Posts tagged “ethanol”
US Ethanol Policy Should Reflect Circumstances and Consequences
This April, two separate bills were introduced in the US House of Representatives to reform, or repeal, the federal Renewable Fuel Standard (RFS) that mandates how much ethanol and other biofuels must be blended into gasoline.
To understand why reform or repeal makes sense now, we should recall the factors that led Congress to enact this standard six years ago and consider how many of the basic assumptions underlying its design have changed since then. That requires a review of US fuel consumption and import trends, commodity prices, and the impact of the RFS on food prices. After summarizing the other points I want to focus on the last one, based on an interview I conducted with Dr. Yaneer Bar-Yam, an expert on complex systems who has developed a model that explains the behavior of food prices since the introduction of the first, less ambitious RFS in 2005.
Chemicals and Fertilizer Industries
In last week’s post Who Wins from Rising Natural Gas Prices?, I discussed the sectors that would benefit from rising natural gas prices. This week, let’s talk about the potential losers.
Natural gas is an important feedstock for the chemicals and fertilizer industries, so higher prices could pressure those sectors. Oil companies with significant chemical operations could also see this business segment take a hit, but based on ExxonMobil’s (NYSE: XOM) advocacy of liquified natural gas (LNG) exports, it clearly believes the net effect of rising natural gas prices on the company would be positive.
Dow Chemical (NYSE: DOW), on the other hand, has come out strongly against LNG exports because of the potential cost to its own business and that of other heavy users of natural gas. Ironically, last week the Department of Energy granted a permit to a facility called Freeport LNG — in which Dow owns a 15% stake. Dow’s answer to that is that they invested in the facility when it was supposed to be an LNG import facility.
But the risks to the chemicals and fertilizer industries are well-known. What isn’t as well-known is the risk from higher natural gas prices to the biofuels sector. This may be counterintuitive, since renewables like wind and solar power become more competitive as natural gas prices increase. CONTINUE»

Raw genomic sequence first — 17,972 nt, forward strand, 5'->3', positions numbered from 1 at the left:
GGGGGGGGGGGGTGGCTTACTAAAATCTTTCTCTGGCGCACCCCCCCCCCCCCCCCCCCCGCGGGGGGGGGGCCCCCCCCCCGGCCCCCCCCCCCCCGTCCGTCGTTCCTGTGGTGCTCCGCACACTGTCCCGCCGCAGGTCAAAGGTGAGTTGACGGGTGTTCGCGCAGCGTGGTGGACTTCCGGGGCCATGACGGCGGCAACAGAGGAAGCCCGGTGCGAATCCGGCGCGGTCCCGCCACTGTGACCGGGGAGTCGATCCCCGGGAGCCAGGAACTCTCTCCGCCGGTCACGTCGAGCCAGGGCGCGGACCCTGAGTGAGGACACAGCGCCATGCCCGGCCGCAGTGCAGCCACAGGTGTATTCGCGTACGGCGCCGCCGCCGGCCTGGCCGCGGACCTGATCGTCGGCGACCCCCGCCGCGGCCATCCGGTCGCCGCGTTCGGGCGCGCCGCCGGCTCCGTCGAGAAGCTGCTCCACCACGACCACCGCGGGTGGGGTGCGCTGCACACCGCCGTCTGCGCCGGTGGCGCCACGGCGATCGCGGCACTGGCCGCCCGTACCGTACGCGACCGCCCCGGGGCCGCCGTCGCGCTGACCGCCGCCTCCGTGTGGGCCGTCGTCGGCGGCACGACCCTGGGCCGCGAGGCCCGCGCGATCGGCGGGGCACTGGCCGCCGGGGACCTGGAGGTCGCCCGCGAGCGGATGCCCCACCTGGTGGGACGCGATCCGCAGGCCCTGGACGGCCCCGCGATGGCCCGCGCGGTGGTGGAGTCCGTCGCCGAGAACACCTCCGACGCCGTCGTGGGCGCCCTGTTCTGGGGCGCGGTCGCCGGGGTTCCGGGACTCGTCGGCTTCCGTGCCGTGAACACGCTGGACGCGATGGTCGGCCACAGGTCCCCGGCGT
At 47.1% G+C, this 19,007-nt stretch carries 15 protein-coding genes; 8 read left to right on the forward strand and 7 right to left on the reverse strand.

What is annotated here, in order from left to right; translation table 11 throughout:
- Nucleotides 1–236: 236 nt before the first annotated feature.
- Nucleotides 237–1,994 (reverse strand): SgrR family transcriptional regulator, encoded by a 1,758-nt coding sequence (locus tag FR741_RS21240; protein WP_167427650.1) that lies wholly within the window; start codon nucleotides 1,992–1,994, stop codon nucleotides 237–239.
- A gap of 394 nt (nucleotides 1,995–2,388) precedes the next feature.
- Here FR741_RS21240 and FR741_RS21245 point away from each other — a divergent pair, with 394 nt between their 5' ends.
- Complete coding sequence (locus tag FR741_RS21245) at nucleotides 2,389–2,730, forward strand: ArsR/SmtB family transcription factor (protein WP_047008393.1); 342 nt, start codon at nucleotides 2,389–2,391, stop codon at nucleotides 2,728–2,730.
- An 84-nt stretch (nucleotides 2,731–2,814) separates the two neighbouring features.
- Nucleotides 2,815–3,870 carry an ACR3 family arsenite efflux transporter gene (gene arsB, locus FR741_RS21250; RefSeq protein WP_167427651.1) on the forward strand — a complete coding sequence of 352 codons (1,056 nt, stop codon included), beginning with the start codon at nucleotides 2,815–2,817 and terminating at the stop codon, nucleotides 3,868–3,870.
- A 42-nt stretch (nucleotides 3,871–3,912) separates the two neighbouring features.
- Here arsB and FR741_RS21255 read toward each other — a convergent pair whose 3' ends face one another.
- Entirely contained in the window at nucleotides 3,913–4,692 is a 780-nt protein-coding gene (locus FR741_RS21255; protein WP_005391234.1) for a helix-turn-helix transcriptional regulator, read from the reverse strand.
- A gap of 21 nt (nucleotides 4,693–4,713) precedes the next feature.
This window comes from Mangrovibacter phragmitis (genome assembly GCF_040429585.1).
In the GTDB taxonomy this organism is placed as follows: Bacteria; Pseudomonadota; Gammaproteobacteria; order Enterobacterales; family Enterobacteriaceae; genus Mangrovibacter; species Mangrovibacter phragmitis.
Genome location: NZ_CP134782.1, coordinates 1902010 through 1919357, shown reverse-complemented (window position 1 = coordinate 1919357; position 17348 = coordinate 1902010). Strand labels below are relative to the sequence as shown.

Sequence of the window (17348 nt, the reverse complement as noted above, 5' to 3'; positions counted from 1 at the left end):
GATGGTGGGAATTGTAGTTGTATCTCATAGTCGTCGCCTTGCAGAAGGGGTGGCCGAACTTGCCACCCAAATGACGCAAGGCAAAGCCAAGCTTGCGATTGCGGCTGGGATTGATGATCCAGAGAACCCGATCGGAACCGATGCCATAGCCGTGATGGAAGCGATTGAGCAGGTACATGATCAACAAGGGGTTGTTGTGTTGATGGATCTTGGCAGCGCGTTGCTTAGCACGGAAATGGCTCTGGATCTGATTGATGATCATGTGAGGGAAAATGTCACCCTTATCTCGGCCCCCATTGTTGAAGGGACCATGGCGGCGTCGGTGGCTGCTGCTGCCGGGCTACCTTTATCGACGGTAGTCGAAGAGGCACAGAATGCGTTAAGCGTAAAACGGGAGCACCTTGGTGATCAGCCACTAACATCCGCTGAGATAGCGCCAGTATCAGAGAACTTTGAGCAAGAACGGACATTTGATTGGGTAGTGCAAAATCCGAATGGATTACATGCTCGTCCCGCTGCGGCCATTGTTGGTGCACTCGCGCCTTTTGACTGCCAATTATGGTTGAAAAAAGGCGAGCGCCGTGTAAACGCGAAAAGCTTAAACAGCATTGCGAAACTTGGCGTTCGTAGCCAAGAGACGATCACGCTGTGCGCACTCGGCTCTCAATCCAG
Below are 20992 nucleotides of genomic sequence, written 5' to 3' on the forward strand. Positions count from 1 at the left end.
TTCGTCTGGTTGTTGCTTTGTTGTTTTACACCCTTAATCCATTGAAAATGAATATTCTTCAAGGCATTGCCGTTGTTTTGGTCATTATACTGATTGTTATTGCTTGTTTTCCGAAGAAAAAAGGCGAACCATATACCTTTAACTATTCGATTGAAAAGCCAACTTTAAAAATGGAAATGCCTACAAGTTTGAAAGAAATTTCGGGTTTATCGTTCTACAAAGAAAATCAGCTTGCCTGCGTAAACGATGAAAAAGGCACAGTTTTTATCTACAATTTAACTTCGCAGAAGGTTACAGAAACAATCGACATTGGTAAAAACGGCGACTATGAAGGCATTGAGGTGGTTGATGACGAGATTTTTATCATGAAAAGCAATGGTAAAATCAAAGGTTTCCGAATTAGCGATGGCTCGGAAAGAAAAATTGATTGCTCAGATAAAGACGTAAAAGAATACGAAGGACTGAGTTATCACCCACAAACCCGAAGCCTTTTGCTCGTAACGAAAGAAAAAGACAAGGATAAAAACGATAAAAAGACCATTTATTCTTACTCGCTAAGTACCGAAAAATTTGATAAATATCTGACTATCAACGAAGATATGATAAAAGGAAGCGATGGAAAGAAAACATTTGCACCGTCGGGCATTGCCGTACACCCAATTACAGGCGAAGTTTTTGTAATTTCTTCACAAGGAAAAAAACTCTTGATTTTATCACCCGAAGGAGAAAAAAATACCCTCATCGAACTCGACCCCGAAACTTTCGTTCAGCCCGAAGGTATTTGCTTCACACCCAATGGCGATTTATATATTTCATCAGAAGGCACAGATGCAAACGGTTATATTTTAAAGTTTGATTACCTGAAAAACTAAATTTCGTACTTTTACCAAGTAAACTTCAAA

First Qualifying Cellulosic Ethanol
Last year, to much fanfare, the first batch of qualifying cellulosic ethanol was produced (i.e., it qualified for credits under the EPA program for certifying ethanol for sales). I reported on the development at that time.
Western Biomass Energy LLC, a subsidiary of Blue Sugars Corporation (previously KL Energy) reported the major milestone of claiming the first cellulosic ethanol tax credits under the RFS2 for a 20,069 gallon batch of cellulosic ethanol produced from bagasse (sugar cane waste) in April 2012.
However, regular readers are aware that for years I have been deeply skeptical that cellulosic ethanol as envisioned by — and ultimately mandated by — the US government will be an economic and scalable fuel option. The obstacles to success are significant, and I have described them in detail on many occasions.
Should the cost of maintaining a military presence in the Middle East be viewed as a subsidy to oil companies? This idea has been repeated often enough to become unchallenged conventional wisdom codified by the “NO WAR FOR OIL” bumper sticker.
It has been argued that the Gulf and Iraq wars were not necessary to keep the global price of oil stable and neither is our continued military presence in the Middle East. There is no way to rerun the experiment to see what the world would look like had we not had the Gulf and Iraq wars. My guess is that the Gulf war was probably a smart move, the Iraq war, maybe not so smart.
In this week’s episode of R-Squared Energy TV, I answer two gasoline-related questions. One is on how ethanol is impacting current gasoline prices, and whether that increases the chances of a waiver for this year’s Renewable Fuel Standard. The other is on the impact of the Chevron refinery fire in California.